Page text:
Wednesday, December 29, 2010

Life in Dordrecht

This is the living room of our apartment.  There is a large screen TV in the upper right hand corner - not standard issue for missionaries, but allowed for Senior Couples because they encourage us to stay abreast of the happenings in the city and country where we reside.  We find it helpful to listen to the Dutch language as often as we can - I'm still not understanding much.  It isn't easy for this old brain to ingest so much new data.

There is an old organ that actually works but is not a  valuable asset to our home.  I've played it a few times, but it isn't pulling me to it on a regular basis.  If President de Jonge follows through on his intention to hold "Musical Events" in Rotterdam on a quarterly basis, I will need to start bringing some of my piano solo repertoire up to performance standard.  Somehow the word has spread that I am a concert pianist!  I have no idea how that rumor got started, but President de Jonge wants to pair me with the Grudmunds, who are concert violinists living in Rotterdam (Brother Grudmund directs the Orchestra at Temple Square).  I think I'm out of my league....

This is the kitchen - it is roomy and contains a double door pantry for storage along the left hand wall.  This is the first time I have lived in a place that has a pantry.  (Melanie insists it is a necessity.)   I'm beginning to understand why.

Our bedroom has a king-sized bed.  We're feeling very spoiled.  We've never had anything larger than a queen before.

This is our office room with 2 large desks and lots of storage.  This apartment contains the furniture that was in the former mission office, so there are multiple desks and cabinets.  We have plenty of room to spread out.  Too bad we're so technology illiterate!  The Andersons say anyone over 30 is a technology 'immigrant'.  That certainly describes us.

This is our dining area.  When we have company there is room for six chairs around the table.
We haven't invited guests yet, but we're working up to it.

This is the spare bedroom.  There is another one next to it.  The hint here is that we have plenty of room for visitors.  The down-side is that we'll only be here until the end of April, so the opportunity to experience these accomodations will be short-lived.  I hope the apartment up in Amsterdam is equally roomy.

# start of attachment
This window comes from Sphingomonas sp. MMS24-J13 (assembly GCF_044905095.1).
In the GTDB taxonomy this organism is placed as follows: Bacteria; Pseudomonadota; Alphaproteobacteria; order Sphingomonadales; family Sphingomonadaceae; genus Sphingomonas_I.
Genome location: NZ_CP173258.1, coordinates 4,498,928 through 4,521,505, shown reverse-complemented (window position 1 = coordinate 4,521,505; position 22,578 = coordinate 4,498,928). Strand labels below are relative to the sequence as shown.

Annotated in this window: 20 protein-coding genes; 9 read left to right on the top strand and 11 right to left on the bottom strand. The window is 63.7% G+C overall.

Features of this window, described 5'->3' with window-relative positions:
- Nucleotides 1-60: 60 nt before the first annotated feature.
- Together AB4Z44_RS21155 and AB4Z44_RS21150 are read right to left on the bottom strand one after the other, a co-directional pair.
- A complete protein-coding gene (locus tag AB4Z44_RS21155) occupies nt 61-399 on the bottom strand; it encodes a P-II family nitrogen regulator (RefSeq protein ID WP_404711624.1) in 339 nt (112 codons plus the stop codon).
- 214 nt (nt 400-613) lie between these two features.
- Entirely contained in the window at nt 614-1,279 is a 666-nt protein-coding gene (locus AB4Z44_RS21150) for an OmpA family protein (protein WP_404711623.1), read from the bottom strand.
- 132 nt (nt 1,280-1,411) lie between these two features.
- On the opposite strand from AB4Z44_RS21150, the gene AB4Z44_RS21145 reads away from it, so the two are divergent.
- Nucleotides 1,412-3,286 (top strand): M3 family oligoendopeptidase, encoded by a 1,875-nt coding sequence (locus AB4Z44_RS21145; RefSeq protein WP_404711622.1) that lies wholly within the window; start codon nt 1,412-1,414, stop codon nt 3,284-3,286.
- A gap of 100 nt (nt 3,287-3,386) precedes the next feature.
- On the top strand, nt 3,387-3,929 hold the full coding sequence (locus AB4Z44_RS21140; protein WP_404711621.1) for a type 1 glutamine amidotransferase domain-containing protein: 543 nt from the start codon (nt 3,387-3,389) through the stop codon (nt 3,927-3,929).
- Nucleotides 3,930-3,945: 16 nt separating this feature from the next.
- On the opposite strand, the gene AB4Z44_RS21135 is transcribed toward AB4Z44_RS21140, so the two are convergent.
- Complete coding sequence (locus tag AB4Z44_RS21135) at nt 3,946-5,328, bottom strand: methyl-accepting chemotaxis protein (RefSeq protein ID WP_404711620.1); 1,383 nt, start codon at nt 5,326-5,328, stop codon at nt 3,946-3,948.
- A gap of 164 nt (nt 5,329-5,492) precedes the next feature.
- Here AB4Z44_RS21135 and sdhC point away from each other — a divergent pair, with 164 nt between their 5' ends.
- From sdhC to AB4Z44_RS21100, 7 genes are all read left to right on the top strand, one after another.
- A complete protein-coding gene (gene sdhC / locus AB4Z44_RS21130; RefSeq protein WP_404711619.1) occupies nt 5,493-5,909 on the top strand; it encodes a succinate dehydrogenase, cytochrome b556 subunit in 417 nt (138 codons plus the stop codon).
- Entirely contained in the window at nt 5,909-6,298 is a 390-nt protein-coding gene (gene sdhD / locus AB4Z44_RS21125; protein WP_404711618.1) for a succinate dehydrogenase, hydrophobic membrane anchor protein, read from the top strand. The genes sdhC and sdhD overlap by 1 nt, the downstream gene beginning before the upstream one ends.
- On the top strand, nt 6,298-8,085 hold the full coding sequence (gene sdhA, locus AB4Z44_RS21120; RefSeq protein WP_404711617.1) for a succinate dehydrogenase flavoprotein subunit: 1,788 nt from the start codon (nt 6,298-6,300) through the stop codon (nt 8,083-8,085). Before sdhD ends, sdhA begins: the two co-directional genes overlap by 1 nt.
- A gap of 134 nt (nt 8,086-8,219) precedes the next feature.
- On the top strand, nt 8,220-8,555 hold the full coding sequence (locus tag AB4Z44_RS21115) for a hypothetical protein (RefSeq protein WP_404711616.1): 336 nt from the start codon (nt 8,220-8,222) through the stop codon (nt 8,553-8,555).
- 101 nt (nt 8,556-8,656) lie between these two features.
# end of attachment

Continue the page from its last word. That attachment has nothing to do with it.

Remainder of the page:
The bathroom set-up in this country is interesting.  The toilet is never in the same room as the shower/tub facilities.  In our apartment there is no bathtub (much to Elder Beckstrand's disappointment) so we shower instead.  In the right hand corner, out of view of the camera, is our washing machine.  The dryer is in the other spare bedroom.  The toilet, or WC  (Water Closet, pronounced Vay Say in Dutch) is in a separate room.  That makes it nice when one person wants to shower and the other needs the WC for an extended period of time.......which is often the case in our experience.
We're very comfortable here, and were feeling quite content until we went up to Rotterdam to visit the Andersons and Elder Beckstrand saw their spacious bathtub.  Oh, that evil demon ENVY!  Thou Shalt Not Covet, Elder Beckstrand.

Friday, December 24, 2010

The beautiful architecture here in Europe is like nowhere else.  They really love their war heroes.  The Battle of Waterloo was fought not far from Brussels.  I hope we get over there before we go back to Utah.

What a gorgeous sight.  I'm loving every minute!!

This is an interesting little guy.  His title is "Mannequin Pis".
Yes, he is really doing what it looks like he's doing.  And no, he isn't usually dressed.  Sister Tibbitts said this is the first time she's come to this statue that it has had clothes on it.  Someone must have thought it looked cold.